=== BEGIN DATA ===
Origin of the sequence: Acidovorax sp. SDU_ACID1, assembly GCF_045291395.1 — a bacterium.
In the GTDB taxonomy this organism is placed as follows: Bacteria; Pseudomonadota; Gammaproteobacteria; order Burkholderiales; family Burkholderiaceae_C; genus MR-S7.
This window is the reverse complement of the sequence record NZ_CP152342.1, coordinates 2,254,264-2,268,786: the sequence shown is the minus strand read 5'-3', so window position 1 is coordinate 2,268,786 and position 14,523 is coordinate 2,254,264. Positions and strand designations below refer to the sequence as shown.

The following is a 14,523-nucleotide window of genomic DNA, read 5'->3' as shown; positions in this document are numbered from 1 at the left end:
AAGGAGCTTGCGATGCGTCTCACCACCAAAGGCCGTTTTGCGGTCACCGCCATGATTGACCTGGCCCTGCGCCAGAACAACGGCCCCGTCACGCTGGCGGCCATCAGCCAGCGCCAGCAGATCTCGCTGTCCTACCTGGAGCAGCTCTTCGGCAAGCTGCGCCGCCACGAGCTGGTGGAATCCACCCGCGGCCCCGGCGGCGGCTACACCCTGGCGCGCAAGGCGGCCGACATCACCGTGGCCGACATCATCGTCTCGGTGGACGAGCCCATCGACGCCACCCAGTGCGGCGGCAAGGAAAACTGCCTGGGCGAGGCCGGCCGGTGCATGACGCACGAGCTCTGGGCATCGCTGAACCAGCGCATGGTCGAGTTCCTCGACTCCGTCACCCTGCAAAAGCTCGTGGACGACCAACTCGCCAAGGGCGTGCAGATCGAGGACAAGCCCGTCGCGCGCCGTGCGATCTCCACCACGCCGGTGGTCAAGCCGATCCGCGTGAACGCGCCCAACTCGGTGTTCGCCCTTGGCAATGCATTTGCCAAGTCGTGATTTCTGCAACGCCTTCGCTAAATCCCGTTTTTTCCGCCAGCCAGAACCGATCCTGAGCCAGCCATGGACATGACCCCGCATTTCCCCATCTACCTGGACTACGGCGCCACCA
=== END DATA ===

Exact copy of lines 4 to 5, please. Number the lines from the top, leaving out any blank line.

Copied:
The following is a 14,523-nucleotide window of genomic DNA, read 5'->3' as shown; positions in this document are numbered from 1 at the left end:
AAGGAGCTTGCGATGCGTCTCACCACCAAAGGCCGTTTTGCGGTCACCGCCATGATTGACCTGGCCCTGCGCCAGAACAACGGCCCCGTCACGCTGGCGGCCATCAGCCAGCGCCAGCAGATCTCGCTGTCCTACCTGGAGCAGCTCTTCGGCAAGCTGCGCCGCCACGAGCTGGTGGAATCCACCCGCGGCCCCGGCGGCGGCTACACCCTGGCGCGCAAGGCGGCCGACATCACCGTGGCCGACATCATCGTCTCGGTGGACGAGCCCATCGACGCCACCCAGTGCGGCGGCAAGGAAAACTGCCTGGGCGAGGCCGGCCGGTGCATGACGCACGAGCTCTGGGCATCGCTGAACCAGCGCATGGTCGAGTTCCTCGACTCCGTCACCCTGCAAAAGCTCGTGGACGACCAACTCGCCAAGGGCGTGCAGATCGAGGACAAGCCCGTCGCGCGCCGTGCGATCTCCACCACGCCGGTGGTCAAGCCGATCCGCGTGAACGCGCCCAACTCGGTGTTCGCCCTTGGCAATGCATTTGCCAAGTCGTGATTTCTGCAACGCCTTCGCTAAATCCCGTTTTTTCCGCCAGCCAGAACCGATCCTGAGCCAGCCATGGACATGACCCCGCATTTCCCCATCTACCTGGACTACGGCGCCACCA